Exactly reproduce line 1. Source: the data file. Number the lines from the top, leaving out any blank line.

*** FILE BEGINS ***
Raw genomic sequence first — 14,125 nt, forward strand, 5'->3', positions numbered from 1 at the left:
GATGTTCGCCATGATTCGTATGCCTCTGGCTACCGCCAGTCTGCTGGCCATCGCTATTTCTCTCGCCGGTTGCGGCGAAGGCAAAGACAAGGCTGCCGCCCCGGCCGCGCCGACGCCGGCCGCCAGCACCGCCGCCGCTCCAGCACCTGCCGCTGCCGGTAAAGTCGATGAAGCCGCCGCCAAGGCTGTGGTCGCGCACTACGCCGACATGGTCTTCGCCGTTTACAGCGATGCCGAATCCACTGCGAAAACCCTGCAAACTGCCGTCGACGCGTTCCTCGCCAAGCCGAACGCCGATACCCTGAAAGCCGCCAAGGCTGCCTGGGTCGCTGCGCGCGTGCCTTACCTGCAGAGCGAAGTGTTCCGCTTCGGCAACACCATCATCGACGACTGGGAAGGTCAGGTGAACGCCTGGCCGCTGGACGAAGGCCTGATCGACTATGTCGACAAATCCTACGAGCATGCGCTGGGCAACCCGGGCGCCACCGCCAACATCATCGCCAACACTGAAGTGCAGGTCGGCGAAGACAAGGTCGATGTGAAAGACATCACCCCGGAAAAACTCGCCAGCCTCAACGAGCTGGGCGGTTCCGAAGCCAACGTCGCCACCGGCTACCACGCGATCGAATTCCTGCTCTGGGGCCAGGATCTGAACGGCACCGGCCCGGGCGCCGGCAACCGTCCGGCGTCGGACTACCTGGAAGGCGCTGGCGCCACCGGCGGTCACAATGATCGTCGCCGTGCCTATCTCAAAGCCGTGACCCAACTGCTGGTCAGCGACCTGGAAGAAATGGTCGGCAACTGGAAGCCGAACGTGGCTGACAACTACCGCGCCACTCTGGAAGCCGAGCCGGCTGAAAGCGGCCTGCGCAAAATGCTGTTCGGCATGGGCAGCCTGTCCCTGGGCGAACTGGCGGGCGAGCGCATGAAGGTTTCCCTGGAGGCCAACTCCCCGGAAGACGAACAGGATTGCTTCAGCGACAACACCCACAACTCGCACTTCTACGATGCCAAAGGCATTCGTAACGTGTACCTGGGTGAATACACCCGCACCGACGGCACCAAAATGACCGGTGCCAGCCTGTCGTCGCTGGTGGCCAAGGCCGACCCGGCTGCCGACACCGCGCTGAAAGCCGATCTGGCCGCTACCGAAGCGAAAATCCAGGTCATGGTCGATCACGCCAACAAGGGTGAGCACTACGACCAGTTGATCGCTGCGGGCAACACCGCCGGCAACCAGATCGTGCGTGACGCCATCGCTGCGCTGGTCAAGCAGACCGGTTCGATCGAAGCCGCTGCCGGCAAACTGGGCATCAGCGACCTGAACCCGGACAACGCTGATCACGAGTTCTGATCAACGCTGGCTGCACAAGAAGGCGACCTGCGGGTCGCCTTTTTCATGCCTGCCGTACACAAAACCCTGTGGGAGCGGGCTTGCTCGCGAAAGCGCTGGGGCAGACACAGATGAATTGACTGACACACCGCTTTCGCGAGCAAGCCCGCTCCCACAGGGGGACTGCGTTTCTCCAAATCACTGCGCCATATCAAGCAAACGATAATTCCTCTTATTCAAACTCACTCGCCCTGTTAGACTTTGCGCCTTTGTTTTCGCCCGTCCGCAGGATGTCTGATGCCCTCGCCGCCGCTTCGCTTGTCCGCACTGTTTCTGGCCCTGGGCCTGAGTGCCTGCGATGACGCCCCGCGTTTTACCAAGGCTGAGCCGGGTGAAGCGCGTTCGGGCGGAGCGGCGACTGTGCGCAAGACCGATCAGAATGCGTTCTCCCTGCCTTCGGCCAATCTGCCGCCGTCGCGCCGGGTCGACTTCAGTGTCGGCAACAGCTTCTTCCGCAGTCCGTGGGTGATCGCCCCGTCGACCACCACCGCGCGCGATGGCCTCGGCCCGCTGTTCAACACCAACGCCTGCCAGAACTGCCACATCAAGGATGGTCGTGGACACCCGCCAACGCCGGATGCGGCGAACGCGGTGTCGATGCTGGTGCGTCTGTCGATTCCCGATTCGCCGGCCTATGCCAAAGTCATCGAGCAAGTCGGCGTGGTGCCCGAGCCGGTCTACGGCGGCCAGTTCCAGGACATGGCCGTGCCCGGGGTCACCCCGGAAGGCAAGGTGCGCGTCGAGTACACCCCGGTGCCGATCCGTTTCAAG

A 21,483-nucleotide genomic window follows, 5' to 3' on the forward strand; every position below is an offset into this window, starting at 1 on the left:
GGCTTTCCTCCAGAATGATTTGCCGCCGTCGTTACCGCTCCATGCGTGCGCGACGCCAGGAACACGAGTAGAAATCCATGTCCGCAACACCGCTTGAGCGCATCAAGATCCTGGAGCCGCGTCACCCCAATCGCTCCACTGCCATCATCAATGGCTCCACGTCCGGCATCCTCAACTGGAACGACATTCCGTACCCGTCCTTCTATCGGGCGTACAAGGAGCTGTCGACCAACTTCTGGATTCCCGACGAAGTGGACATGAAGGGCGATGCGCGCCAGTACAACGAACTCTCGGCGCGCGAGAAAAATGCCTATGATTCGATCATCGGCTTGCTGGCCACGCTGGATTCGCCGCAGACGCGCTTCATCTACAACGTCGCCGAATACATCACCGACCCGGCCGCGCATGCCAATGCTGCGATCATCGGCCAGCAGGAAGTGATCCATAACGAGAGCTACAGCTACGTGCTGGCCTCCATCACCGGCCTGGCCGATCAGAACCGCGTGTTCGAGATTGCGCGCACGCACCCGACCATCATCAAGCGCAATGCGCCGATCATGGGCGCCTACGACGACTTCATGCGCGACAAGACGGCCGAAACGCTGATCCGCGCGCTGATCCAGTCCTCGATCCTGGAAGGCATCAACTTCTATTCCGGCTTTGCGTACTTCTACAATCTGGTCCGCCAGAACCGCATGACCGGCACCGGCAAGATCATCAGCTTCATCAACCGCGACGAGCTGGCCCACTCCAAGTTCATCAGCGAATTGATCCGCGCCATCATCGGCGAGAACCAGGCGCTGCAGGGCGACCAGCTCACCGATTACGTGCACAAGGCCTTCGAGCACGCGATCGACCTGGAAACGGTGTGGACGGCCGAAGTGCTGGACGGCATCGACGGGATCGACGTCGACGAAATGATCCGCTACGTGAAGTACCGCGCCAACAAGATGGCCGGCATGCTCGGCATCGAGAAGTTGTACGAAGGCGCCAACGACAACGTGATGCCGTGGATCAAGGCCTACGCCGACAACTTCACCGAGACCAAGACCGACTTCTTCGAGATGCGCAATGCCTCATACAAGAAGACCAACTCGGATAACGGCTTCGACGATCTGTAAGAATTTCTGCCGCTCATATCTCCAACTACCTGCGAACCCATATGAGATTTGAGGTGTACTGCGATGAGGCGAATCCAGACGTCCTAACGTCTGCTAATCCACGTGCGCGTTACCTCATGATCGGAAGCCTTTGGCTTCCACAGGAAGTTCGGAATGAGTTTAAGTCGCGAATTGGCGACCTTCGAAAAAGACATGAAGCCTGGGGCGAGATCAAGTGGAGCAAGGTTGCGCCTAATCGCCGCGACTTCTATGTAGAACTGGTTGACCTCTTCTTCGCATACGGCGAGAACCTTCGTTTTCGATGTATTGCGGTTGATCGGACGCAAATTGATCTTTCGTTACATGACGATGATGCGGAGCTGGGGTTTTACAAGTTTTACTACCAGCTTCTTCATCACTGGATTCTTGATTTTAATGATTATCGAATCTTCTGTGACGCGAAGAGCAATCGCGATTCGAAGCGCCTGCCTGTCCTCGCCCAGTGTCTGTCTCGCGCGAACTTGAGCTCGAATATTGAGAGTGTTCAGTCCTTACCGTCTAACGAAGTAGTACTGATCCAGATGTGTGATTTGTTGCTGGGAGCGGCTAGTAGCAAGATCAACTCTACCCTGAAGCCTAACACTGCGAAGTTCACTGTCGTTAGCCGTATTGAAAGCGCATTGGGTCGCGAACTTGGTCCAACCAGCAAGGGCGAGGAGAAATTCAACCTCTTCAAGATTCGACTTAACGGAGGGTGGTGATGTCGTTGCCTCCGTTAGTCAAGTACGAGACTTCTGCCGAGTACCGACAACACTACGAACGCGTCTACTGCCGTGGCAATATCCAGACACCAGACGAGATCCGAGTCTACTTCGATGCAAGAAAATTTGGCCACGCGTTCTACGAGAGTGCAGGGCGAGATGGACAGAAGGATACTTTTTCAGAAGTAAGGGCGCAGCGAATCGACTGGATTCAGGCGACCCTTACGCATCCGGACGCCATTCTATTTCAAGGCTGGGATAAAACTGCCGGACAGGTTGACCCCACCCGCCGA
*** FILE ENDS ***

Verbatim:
Raw genomic sequence first — 14,125 nt, forward strand, 5'->3', positions numbered from 1 at the left: